He talks about going back to school and getting a master's degree. And hitting the weights again. He used to be really into that.
But the antiseizure medications make him sleepy. He naps a lot.
"Yeah, I get bored. And I miss the guys," he said. "Ever since I was 5, I was part of some team. Now I'm alone."
Sometimes that gets him into trouble. This summer he slipped off the deck. He also slammed his face into a door frame one night, nearly knocking himself out.
But he had no problem sawing down the family's Christmas tree last week, after his father got it started for him. And when the first snow of the season came, he stood on the lawn with his mother and held out his hand.
Once he retires and receives his medical discharge, Sergeant Feldbusch will be eligible for veterans' benefits that will most likely exceed his current $1,800-a-month paycheck.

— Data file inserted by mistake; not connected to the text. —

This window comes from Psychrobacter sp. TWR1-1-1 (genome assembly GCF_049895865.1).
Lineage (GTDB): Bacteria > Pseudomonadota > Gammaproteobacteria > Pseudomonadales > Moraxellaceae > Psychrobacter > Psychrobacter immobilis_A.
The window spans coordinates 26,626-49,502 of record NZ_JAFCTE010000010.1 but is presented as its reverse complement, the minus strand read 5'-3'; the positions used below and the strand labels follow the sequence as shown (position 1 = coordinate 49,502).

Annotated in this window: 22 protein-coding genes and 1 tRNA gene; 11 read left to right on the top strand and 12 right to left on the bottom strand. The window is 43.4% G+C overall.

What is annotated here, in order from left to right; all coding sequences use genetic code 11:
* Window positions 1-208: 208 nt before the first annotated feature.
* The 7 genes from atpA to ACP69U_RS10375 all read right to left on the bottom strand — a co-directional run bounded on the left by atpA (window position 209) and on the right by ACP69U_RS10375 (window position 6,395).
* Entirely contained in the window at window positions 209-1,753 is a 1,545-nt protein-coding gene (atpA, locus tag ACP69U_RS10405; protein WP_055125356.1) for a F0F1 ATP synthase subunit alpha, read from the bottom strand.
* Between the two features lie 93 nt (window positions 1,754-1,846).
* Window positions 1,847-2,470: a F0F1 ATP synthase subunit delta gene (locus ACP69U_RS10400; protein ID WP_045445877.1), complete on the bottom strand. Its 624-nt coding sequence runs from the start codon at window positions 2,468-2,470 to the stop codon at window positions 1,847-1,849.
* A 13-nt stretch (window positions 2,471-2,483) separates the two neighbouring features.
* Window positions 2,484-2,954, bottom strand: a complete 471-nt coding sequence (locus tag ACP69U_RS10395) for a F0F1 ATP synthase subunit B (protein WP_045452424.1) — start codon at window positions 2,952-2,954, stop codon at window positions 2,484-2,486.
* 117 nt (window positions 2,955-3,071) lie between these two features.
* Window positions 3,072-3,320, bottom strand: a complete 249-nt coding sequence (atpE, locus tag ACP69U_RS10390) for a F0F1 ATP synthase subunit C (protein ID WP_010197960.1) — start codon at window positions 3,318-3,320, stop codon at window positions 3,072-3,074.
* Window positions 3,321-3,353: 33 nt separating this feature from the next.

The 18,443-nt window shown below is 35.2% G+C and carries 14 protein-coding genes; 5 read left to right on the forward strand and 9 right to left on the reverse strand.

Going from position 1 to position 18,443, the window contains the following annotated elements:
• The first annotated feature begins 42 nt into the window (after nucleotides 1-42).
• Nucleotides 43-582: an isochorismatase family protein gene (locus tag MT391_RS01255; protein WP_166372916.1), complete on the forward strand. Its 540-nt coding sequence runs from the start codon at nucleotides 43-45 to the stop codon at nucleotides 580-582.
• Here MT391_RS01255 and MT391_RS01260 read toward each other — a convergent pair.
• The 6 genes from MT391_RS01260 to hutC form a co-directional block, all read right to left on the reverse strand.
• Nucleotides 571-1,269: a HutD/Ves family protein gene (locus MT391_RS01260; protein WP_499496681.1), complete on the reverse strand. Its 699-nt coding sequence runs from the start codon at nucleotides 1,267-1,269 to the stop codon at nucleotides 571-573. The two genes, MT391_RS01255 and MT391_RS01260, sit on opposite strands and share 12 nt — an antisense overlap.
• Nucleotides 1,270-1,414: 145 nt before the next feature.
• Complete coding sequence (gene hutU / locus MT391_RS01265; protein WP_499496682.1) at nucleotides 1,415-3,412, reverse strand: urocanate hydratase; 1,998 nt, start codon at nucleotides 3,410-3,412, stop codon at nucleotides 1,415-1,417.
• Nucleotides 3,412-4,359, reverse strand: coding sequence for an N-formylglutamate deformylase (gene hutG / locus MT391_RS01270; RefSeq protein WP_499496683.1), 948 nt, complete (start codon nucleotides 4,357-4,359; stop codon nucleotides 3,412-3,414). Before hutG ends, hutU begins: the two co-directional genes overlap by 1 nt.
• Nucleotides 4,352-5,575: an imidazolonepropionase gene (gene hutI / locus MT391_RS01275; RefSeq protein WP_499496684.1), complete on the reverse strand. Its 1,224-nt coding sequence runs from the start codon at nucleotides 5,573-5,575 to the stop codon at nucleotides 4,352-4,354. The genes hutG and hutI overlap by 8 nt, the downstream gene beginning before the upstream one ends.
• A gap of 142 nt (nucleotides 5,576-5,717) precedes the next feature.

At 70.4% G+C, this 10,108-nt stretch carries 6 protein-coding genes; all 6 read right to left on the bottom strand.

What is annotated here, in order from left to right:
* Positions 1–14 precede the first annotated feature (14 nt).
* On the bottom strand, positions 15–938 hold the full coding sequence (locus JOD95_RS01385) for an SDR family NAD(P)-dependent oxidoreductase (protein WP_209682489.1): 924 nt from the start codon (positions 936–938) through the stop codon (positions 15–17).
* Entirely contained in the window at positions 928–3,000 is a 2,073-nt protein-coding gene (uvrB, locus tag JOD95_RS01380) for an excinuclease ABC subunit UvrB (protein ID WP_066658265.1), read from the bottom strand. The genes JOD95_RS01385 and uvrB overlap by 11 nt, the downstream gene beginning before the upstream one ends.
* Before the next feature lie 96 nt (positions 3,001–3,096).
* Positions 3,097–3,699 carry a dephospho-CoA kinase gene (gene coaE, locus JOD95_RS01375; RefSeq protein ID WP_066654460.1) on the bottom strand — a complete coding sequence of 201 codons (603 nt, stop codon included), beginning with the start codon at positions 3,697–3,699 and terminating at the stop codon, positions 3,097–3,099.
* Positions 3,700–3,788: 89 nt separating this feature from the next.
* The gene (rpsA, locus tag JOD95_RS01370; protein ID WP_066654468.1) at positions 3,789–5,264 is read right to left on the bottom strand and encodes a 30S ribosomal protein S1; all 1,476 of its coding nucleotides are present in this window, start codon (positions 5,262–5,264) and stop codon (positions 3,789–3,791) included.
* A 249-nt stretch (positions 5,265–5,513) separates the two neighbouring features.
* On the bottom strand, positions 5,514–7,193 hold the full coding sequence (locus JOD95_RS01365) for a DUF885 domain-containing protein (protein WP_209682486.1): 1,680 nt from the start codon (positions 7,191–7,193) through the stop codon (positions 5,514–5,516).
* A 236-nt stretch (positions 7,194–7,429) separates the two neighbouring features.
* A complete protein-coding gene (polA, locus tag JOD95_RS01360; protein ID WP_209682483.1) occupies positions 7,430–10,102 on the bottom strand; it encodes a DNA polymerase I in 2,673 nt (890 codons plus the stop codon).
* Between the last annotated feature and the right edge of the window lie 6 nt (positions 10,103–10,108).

On a recent night, his family took him to a wrestling meet. He sat at the edge of the mat with his father, who described each twist, turn and body slam. The gym was alive with the squeak of shoes and the hot press of a full crowd.
"Dad, what's going on now?" Sergeant Feldbusch asked.
"Well, Jerm, the kid with the tattoo is on top and got this boy in a figure four or something," Brace said. "The other kid's nose is bleeding."
"I'm rooting for the bleeder, then," Sergeant Feldbusch announced.
A minute later the bleeder was on his back. Some girls in the crowd screamed for him to get up.
"What's going on, Dad, what's he doing?" Sergeant Feldbusch asked.
Before he could answer, the referee smacked his hand flat like a pancake on the mat. The bleeder had been pinned.
The boy ran out of the gym crying. Brace shook his head.
"See, you got to take winning well and you got to take losing well," Brace said. "Look at Jeremy. He's got every reason to sit in a corner and be depressed. But he's not."
"Whatever, Dad," Sergeant Feldbusch said. "Who's next?"
Copyright 2003 The New York Times Company